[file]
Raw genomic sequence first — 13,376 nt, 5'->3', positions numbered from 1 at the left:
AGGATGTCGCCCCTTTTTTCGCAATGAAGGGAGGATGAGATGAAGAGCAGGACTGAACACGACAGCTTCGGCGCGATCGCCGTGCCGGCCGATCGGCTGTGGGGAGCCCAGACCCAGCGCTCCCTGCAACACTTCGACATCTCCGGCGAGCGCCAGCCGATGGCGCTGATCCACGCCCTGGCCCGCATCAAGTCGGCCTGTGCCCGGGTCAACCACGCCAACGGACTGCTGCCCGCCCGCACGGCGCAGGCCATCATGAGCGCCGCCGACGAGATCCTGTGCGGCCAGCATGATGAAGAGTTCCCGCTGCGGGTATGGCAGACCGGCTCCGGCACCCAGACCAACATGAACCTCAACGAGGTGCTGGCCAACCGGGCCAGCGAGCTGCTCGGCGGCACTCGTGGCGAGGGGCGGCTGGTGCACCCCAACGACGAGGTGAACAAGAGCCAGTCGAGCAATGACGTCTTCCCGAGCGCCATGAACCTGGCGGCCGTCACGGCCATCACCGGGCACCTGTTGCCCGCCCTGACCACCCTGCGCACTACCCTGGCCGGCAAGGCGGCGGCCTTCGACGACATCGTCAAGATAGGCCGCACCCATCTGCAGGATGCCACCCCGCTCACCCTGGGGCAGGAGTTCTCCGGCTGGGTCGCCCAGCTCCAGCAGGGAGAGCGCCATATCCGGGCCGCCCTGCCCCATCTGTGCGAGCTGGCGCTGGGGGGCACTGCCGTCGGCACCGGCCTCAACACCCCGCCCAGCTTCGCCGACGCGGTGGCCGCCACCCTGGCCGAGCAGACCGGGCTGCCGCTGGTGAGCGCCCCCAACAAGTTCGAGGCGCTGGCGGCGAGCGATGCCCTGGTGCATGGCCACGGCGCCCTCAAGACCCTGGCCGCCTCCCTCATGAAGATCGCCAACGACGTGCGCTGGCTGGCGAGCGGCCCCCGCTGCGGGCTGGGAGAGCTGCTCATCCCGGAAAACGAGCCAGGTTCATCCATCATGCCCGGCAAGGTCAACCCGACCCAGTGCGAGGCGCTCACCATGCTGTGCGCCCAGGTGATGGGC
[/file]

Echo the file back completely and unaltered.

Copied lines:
Raw genomic sequence first — 13,376 nt, 5'->3', positions numbered from 1 at the left:
AGGATGTCGCCCCTTTTTTCGCAATGAAGGGAGGATGAGATGAAGAGCAGGACTGAACACGACAGCTTCGGCGCGATCGCCGTGCCGGCCGATCGGCTGTGGGGAGCCCAGACCCAGCGCTCCCTGCAACACTTCGACATCTCCGGCGAGCGCCAGCCGATGGCGCTGATCCACGCCCTGGCCCGCATCAAGTCGGCCTGTGCCCGGGTCAACCACGCCAACGGACTGCTGCCCGCCCGCACGGCGCAGGCCATCATGAGCGCCGCCGACGAGATCCTGTGCGGCCAGCATGATGAAGAGTTCCCGCTGCGGGTATGGCAGACCGGCTCCGGCACCCAGACCAACATGAACCTCAACGAGGTGCTGGCCAACCGGGCCAGCGAGCTGCTCGGCGGCACTCGTGGCGAGGGGCGGCTGGTGCACCCCAACGACGAGGTGAACAAGAGCCAGTCGAGCAATGACGTCTTCCCGAGCGCCATGAACCTGGCGGCCGTCACGGCCATCACCGGGCACCTGTTGCCCGCCCTGACCACCCTGCGCACTACCCTGGCCGGCAAGGCGGCGGCCTTCGACGACATCGTCAAGATAGGCCGCACCCATCTGCAGGATGCCACCCCGCTCACCCTGGGGCAGGAGTTCTCCGGCTGGGTCGCCCAGCTCCAGCAGGGAGAGCGCCATATCCGGGCCGCCCTGCCCCATCTGTGCGAGCTGGCGCTGGGGGGCACTGCCGTCGGCACCGGCCTCAACACCCCGCCCAGCTTCGCCGACGCGGTGGCCGCCACCCTGGCCGAGCAGACCGGGCTGCCGCTGGTGAGCGCCCCCAACAAGTTCGAGGCGCTGGCGGCGAGCGATGCCCTGGTGCATGGCCACGGCGCCCTCAAGACCCTGGCCGCCTCCCTCATGAAGATCGCCAACGACGTGCGCTGGCTGGCGAGCGGCCCCCGCTGCGGGCTGGGAGAGCTGCTCATCCCGGAAAACGAGCCAGGTTCATCCATCATGCCCGGCAAGGTCAACCCGACCCAGTGCGAGGCGCTCACCATGCTGTGCGCCCAGGTGATGGGC